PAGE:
Last minute shopper alert: Here’s a list of 7 showstopping cheongsam dresses to get your paws on right now!
I’ve been raving about cheongsam/qipao like a mad woman. Please don’t hate me. It’s just that they are that pretty! Especially the modern ones by Melinda Looi. The fascination I have with mandarin collars is probably fueling this and also, of course, I just have to share them with you, in case you, my dear reader, is on the hunt for one or two, in anticipation for the upcoming Lunar New Year.
For a selection of statement-making cheongsam that is budget-friendly yet still is proper stunning, cast your attention to the cheongsam collection by Inner Circle below.
I’ve taken the pleasure to select 7 of my favorites from them just to entice you to take a peek at their complete collection which is now available to shop for on ZALORA Malaysia.
Without further ado, feast your eyes upon the striking cheongsam list below and learn a thing or two about the Chinese traditional dress:
chinese opera cheongsam ← SHOP HERE
Did you know that not all traditional cheongsam come with mandarin collars? Now that’s a fun fact to share with someone if you’ve run out of topics to talk about during the lunar new year bash.
crouching tiger cheongsam ← SHOP HERE
The tight-fitting cheongsam dresses were first worn and made fashionable by the socialites and upper class women in Shanghai during the 1920s.
esteemed cheongsam ← SHOP HERE
The rise of cheongsam’s popularity coincided with women’s liberation after the feudal Qing dynasty was overturned.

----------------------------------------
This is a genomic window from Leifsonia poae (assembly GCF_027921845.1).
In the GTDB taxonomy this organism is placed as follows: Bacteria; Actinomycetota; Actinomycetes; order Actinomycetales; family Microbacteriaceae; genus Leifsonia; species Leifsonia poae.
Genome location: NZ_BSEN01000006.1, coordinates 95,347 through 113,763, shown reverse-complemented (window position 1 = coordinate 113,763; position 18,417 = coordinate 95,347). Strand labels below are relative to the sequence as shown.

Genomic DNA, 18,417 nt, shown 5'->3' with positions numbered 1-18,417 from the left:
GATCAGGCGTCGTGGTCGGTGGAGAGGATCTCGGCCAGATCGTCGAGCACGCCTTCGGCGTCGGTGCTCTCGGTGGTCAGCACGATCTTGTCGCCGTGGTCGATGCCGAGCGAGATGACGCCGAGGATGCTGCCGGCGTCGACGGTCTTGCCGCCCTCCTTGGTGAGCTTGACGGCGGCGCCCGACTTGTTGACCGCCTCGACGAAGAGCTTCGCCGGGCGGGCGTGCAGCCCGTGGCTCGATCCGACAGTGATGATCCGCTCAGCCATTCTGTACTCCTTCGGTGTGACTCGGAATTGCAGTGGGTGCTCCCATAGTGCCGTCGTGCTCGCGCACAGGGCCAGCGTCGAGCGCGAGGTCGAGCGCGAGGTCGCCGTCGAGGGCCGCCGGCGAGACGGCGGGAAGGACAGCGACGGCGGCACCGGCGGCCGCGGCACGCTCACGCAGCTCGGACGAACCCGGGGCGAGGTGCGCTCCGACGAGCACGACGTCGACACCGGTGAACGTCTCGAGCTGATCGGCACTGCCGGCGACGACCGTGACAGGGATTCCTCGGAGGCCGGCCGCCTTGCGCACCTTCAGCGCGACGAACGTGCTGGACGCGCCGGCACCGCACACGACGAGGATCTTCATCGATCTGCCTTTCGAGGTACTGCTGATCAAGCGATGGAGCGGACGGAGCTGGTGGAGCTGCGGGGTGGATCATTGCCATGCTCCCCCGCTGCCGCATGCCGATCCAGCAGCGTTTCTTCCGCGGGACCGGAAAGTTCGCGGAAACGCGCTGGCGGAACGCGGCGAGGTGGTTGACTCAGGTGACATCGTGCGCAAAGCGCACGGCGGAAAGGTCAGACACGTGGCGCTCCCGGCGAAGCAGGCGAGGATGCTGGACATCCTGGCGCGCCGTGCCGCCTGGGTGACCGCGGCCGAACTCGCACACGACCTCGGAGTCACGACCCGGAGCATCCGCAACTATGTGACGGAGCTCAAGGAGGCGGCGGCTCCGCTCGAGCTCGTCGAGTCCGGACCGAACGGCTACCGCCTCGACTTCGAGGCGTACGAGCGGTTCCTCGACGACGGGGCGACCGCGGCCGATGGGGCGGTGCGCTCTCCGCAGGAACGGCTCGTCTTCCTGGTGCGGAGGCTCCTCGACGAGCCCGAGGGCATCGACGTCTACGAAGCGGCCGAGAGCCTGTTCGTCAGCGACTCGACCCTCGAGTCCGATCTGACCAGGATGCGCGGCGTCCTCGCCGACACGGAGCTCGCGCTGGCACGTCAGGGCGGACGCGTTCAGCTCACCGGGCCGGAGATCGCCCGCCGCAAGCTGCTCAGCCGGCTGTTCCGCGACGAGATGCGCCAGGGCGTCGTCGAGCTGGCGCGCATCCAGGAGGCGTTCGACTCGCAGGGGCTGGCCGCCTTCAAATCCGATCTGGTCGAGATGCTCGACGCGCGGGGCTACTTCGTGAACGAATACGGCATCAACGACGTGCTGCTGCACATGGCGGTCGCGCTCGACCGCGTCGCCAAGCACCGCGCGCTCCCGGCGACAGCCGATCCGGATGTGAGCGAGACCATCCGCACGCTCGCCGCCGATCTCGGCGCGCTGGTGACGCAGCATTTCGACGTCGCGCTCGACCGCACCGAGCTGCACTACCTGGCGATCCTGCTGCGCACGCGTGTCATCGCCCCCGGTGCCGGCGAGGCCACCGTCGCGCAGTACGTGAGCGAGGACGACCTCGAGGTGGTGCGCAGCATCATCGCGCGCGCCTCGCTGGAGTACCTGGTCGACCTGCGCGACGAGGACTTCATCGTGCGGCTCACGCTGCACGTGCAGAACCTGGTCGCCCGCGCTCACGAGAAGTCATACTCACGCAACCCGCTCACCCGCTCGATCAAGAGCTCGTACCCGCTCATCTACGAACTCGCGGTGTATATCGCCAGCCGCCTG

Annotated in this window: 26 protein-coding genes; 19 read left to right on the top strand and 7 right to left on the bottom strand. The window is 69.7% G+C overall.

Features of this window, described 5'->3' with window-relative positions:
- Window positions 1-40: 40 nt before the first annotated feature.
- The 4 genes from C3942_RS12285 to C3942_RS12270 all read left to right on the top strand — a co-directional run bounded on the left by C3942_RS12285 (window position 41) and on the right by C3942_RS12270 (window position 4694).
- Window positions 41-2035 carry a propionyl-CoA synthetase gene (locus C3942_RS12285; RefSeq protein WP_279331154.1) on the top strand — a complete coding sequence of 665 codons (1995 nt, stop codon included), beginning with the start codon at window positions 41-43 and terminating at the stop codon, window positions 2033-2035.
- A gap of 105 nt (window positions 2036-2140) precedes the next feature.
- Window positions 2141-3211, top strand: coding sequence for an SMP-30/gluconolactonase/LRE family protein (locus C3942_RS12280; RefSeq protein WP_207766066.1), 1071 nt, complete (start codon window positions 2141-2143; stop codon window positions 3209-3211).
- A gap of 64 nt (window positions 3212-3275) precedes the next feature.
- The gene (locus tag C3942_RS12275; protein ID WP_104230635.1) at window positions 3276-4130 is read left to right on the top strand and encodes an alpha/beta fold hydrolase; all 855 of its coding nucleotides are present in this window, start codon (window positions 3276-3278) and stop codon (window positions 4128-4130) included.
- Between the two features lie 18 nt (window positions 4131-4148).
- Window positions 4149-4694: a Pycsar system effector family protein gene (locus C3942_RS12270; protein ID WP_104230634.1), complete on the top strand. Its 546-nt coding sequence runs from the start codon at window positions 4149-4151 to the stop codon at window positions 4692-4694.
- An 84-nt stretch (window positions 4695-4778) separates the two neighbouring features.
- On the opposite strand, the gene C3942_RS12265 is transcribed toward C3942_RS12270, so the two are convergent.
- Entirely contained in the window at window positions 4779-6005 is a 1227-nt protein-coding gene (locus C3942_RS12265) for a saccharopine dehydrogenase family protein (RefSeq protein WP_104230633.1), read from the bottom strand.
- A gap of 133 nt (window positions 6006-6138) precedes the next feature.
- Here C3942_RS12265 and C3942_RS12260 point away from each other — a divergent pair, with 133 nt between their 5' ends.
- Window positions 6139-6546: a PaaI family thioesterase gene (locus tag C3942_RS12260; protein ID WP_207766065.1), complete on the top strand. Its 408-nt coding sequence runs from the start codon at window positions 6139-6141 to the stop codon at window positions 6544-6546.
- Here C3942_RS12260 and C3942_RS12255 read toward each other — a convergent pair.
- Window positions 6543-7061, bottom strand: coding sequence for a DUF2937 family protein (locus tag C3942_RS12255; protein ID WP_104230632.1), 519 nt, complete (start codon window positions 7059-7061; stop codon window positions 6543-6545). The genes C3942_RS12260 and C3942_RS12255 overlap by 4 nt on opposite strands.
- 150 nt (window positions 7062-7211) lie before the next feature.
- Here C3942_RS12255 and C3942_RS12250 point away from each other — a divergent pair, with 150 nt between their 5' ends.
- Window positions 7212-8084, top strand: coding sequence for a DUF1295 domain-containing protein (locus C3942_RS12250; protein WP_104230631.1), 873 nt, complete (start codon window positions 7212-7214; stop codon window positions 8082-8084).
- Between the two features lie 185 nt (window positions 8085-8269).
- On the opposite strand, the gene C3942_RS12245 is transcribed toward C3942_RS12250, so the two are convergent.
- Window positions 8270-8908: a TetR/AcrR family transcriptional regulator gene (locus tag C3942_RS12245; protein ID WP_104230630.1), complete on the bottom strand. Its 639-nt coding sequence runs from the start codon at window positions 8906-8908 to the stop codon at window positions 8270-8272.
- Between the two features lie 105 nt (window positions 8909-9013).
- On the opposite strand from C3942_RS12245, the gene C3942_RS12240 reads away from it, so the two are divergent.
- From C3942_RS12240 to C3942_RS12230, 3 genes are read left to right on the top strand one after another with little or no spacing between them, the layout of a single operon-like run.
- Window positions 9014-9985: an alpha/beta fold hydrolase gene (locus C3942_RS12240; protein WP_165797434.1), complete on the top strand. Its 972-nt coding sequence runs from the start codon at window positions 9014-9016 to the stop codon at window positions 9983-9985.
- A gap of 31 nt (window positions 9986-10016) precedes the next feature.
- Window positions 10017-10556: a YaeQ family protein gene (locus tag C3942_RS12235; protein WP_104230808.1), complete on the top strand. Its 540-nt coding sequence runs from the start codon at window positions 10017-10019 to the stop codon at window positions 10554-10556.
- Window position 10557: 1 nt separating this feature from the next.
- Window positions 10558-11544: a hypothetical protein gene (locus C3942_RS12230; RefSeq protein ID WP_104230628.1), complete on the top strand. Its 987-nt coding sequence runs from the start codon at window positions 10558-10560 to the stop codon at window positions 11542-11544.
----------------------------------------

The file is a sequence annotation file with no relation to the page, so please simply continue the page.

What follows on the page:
firecracker midi cheongsam ← SHOP HERE
By 1930s, women of all ages and regardless of status and class started to don the cheongsam. The hem of the cheongsam dress was shortened from the ankle to above the knee and the shape was made to further emphasize the female form.
fire phoenix cheongsam ← SHOP HERE
Did you know it was uncool to be wearing cheongsam in the 1950s -1970s? This was due to the anti-tradition movement that took place at the time. The traditional dress was viewed as a feudal garment and the people who wore them were viewed as bourgeois.
jade empress cheongsam ← SHOP HERE
The interest in cheongsam was sparked again in the 1980s following a reevaluation of the Chinese traditional culture. When films, fashion shows and beauty pageants embraced the traditional dress and made it fashionable both in mainland China and in other countries, the dress became ‘cool’ once again.
pearl of porcelain cheongsam ← SHOP HERE
Following China’s economic rise, the cheongsam’s reach now extends across the globe, is considered exotic and worn by celebrities like Elizabeth Taylor, Nicole Kidman, Paris Hilton, Emma Watson, and Celine Dion. The Indonesian kebaya peranakan also draws influence from the Chinese traditional fitted dress.
Ladies: ZALORA CNY 2015 Collection is massive and you do not want to miss OUT!
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Do you like any of my cheongsam picks? Which one do you see yourself wearing? I’d love to hear your thoughts so please share them below!
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Here on Fashionista NOW, our one and very own Miss Reverie showcases the latest in fashion trends and its various social implications in our everyday lives. You may read more of her at REVERIE SANCTUARY.